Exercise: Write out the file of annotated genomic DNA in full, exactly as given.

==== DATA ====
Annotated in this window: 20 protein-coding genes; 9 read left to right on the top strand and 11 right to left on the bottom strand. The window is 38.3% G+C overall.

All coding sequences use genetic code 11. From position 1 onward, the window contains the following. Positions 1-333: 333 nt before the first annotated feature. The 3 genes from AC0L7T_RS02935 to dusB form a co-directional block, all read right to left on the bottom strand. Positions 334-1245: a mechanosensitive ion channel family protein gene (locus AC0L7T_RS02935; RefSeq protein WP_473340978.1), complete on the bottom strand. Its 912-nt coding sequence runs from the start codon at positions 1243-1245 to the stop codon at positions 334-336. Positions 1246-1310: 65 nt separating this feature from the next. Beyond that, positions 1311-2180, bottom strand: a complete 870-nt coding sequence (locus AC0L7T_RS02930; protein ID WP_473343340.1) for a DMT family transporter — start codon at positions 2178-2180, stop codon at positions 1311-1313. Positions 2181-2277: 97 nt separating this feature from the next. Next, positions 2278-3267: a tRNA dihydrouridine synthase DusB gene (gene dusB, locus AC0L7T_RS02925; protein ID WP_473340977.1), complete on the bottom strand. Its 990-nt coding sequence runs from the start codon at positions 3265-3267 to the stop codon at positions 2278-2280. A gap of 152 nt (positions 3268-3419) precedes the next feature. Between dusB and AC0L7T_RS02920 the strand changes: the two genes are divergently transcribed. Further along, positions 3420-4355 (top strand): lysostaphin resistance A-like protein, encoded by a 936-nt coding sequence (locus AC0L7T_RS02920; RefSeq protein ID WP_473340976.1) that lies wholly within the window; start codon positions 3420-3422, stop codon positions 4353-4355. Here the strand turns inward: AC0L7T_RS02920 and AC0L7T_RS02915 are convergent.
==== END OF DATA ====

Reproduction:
Annotated in this window: 20 protein-coding genes; 9 read left to right on the top strand and 11 right to left on the bottom strand. The window is 38.3% G+C overall.

All coding sequences use genetic code 11. From position 1 onward, the window contains the following. Positions 1-333: 333 nt before the first annotated feature. The 3 genes from AC0L7T_RS02935 to dusB form a co-directional block, all read right to left on the bottom strand. Positions 334-1245: a mechanosensitive ion channel family protein gene (locus AC0L7T_RS02935; RefSeq protein WP_473340978.1), complete on the bottom strand. Its 912-nt coding sequence runs from the start codon at positions 1243-1245 to the stop codon at positions 334-336. Positions 1246-1310: 65 nt separating this feature from the next. Beyond that, positions 1311-2180, bottom strand: a complete 870-nt coding sequence (locus AC0L7T_RS02930; protein ID WP_473343340.1) for a DMT family transporter — start codon at positions 2178-2180, stop codon at positions 1311-1313. Positions 2181-2277: 97 nt separating this feature from the next. Next, positions 2278-3267: a tRNA dihydrouridine synthase DusB gene (gene dusB, locus AC0L7T_RS02925; protein ID WP_473340977.1), complete on the bottom strand. Its 990-nt coding sequence runs from the start codon at positions 3265-3267 to the stop codon at positions 2278-2280. A gap of 152 nt (positions 3268-3419) precedes the next feature. Between dusB and AC0L7T_RS02920 the strand changes: the two genes are divergently transcribed. Further along, positions 3420-4355 (top strand): lysostaphin resistance A-like protein, encoded by a 936-nt coding sequence (locus AC0L7T_RS02920; RefSeq protein ID WP_473340976.1) that lies wholly within the window; start codon positions 3420-3422, stop codon positions 4353-4355. Here the strand turns inward: AC0L7T_RS02920 and AC0L7T_RS02915 are convergent.